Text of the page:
We encamped on the Kalomo, on the 1st of October, and found the weather very much warmer than when we crossed this stream in August. At 3 p.m. the thermometer, four feet from the ground, was 101 degrees in the shade; the wet bulb only 61 degrees: a difference of 40 degrees. Yet, notwithstanding this extreme dryness of the atmosphere, without a drop of rain having fallen for months, and scarcely any dew, many of the shrubs and trees were putting forth fresh leaves of various hues, while others made a profuse display of lovely blossoms.
Two old and very savage buffaloes were shot for our companions on the 3rd October. Our Volunteers may feel an interest in knowing that balls sometimes have but little effect: one buffalo fell, on receiving a Jacob's shell; it was hit again twice, and lost a large amount of blood; and yet it sprang up, and charged a native, who, by great agility, had just time to climb a tree, before the maddened beast struck it, battering-ram fashion, hard enough almost to have split both head and tree. It paused a few seconds--drew back several paces--glared up at the man--and then dashed at the tree again and again, as if determined to shake him out of it. It took two more Jacob's shells, and five other large solid rifle-balls to finish the beast at last. These old surly buffaloes had been wandering about in a sort of miserable fellowship; their skins were diseased and scabby, as if leprous, and their horns atrophied or worn down to stumps--the first was killed outright, by one Jacob's shell, the second died hard. There is so much difference in the tenacity of life in wounded animals of the same species, that the inquiry is suggested where the seat of life can be?--We have seen a buffalo live long enough, after a large bullet had passed right through the heart, to allow firm adherent clots to be formed in the two holes.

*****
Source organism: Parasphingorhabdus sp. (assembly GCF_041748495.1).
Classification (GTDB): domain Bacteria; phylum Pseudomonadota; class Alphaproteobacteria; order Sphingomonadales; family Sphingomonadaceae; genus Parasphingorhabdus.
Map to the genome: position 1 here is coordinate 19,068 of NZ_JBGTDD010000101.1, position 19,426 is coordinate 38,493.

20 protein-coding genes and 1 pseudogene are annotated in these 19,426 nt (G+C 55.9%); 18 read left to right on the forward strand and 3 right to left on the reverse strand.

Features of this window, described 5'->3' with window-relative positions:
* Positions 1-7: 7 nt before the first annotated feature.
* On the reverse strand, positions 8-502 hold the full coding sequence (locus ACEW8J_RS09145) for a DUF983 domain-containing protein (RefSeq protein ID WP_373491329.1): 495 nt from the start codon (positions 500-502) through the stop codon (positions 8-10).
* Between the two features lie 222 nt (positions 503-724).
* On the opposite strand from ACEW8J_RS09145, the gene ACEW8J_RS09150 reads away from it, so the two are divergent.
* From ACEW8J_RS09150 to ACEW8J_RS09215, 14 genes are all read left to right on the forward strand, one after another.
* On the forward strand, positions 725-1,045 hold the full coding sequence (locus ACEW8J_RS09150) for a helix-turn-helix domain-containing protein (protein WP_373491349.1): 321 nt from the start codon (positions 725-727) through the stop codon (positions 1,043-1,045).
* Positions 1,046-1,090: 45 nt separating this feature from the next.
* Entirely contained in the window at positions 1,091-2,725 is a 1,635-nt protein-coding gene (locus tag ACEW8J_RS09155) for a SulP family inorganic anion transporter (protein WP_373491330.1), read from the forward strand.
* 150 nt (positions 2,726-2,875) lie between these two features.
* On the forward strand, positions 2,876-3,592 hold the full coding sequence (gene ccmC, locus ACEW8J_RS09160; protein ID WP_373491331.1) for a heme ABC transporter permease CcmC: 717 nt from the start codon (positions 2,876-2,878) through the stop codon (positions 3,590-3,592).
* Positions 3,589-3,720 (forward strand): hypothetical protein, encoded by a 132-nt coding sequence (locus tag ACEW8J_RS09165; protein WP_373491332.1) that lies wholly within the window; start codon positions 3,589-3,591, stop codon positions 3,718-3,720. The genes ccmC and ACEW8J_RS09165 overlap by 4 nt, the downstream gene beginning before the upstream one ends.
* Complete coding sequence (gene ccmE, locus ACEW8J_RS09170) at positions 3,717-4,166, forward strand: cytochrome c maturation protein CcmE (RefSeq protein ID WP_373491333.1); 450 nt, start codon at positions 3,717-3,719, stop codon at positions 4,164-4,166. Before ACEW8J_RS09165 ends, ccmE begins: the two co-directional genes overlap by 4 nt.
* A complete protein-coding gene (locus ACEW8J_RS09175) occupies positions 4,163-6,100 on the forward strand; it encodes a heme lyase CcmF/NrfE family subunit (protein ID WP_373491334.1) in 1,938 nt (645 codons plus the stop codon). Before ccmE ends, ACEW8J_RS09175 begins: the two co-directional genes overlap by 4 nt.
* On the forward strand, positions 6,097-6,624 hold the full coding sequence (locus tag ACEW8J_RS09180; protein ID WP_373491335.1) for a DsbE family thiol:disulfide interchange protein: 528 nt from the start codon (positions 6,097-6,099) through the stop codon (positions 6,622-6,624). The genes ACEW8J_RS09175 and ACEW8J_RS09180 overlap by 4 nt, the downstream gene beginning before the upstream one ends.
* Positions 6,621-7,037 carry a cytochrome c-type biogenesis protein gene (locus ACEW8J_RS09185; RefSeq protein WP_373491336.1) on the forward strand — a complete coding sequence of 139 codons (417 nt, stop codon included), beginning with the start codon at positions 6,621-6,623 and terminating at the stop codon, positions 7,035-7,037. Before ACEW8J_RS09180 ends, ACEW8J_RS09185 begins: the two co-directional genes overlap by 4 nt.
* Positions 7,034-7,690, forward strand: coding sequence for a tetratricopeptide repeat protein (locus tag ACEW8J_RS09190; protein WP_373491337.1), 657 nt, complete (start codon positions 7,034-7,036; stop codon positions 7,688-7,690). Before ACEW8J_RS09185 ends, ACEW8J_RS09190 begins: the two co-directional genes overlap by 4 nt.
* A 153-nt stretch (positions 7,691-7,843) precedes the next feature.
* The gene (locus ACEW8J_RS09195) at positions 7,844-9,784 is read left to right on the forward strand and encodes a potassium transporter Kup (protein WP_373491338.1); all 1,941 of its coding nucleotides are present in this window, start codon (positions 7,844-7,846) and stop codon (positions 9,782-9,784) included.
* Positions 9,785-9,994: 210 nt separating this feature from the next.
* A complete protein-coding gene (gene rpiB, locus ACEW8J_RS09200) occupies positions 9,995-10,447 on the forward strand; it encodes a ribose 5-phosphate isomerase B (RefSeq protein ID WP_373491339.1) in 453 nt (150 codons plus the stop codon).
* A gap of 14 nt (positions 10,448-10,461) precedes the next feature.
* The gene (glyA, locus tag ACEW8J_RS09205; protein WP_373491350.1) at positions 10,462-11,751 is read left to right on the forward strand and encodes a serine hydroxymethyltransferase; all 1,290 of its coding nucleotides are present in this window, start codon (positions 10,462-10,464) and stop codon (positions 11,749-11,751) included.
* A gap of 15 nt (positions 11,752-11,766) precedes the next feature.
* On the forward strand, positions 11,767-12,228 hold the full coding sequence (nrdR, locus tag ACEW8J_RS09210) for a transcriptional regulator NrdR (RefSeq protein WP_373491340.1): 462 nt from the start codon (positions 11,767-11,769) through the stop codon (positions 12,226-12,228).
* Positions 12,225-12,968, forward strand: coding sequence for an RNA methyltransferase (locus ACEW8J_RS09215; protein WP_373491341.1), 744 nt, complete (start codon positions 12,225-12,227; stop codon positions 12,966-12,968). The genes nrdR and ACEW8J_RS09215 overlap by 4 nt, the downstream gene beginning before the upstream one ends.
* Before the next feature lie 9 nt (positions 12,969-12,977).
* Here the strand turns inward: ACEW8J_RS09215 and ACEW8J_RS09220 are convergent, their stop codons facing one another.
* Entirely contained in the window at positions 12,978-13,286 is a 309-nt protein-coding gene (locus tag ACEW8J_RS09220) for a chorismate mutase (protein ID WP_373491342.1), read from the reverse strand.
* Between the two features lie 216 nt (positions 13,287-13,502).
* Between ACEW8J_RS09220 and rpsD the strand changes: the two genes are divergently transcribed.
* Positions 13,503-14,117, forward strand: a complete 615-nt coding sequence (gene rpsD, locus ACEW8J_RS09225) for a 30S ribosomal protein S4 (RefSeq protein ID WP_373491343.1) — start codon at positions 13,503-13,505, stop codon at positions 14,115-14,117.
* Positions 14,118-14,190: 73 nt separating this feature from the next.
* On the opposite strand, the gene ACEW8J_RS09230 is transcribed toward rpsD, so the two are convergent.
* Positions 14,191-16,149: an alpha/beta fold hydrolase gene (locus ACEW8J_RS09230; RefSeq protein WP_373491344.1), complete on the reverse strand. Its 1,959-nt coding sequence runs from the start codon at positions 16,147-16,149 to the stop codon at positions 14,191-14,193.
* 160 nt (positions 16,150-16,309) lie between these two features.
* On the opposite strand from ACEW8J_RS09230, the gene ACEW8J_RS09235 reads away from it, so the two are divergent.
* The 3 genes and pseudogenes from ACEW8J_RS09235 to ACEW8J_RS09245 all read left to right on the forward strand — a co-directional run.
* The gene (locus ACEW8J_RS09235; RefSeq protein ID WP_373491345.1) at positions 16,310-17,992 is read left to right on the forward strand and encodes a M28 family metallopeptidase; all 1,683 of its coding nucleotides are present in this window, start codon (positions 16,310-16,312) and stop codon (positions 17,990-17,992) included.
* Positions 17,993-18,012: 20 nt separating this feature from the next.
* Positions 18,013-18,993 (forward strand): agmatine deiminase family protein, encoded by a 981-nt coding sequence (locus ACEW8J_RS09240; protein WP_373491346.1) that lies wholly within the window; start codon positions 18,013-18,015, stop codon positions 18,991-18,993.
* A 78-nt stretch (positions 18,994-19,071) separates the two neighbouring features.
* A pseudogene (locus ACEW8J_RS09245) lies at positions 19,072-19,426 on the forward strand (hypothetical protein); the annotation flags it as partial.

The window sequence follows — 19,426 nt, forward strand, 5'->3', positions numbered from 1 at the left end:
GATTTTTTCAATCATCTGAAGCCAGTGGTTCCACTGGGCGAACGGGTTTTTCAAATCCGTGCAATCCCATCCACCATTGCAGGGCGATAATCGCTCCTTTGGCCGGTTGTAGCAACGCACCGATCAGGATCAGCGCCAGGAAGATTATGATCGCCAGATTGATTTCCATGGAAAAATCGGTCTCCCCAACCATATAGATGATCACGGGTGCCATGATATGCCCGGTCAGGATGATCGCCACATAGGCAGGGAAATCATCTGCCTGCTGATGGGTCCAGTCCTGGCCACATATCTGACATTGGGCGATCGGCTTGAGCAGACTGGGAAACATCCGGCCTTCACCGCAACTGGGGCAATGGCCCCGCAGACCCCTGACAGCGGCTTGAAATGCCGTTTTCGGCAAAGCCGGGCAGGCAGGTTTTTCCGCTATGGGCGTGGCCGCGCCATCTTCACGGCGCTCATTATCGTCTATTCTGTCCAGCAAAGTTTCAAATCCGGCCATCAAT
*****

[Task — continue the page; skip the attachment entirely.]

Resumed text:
One day's journey above Sinamane's, a mass of mountain called Gorongue, or Golongwe, is said to cross the river, and the rent through which the river passes is, by native report, quite fearful to behold. The country round it is so rocky, that our companions dreaded the fatigue, and were not much to blame, if, as is probably the case, the way be worse than that over which we travelled. As we trudged along over the black slag-like rocks, the almost leafless trees affording no shade, the heat was quite as great as Europeans could bear. It was 102 degrees in the shade, and a thermometer placed under the tongue or armpit showed that our blood was 99.5 degrees, or 1.5 degrees hotter than that of the natives, which stood at 98 degrees. Our shoes, however, enable us to pass over the hot burning soil better than they can. Many of those who wear sandals have corns on the sides of the feet, and on the heels, where the straps pass. We have seen instances, too, where neither sandals nor shoes were worn, of corns on the soles of the feet. It is, moreover, not at all uncommon to see toes cocked up, as if pressed out of their proper places; at home, we should have unhesitatingly ascribed this to the vicious fashions perversely followed by our shoemakers.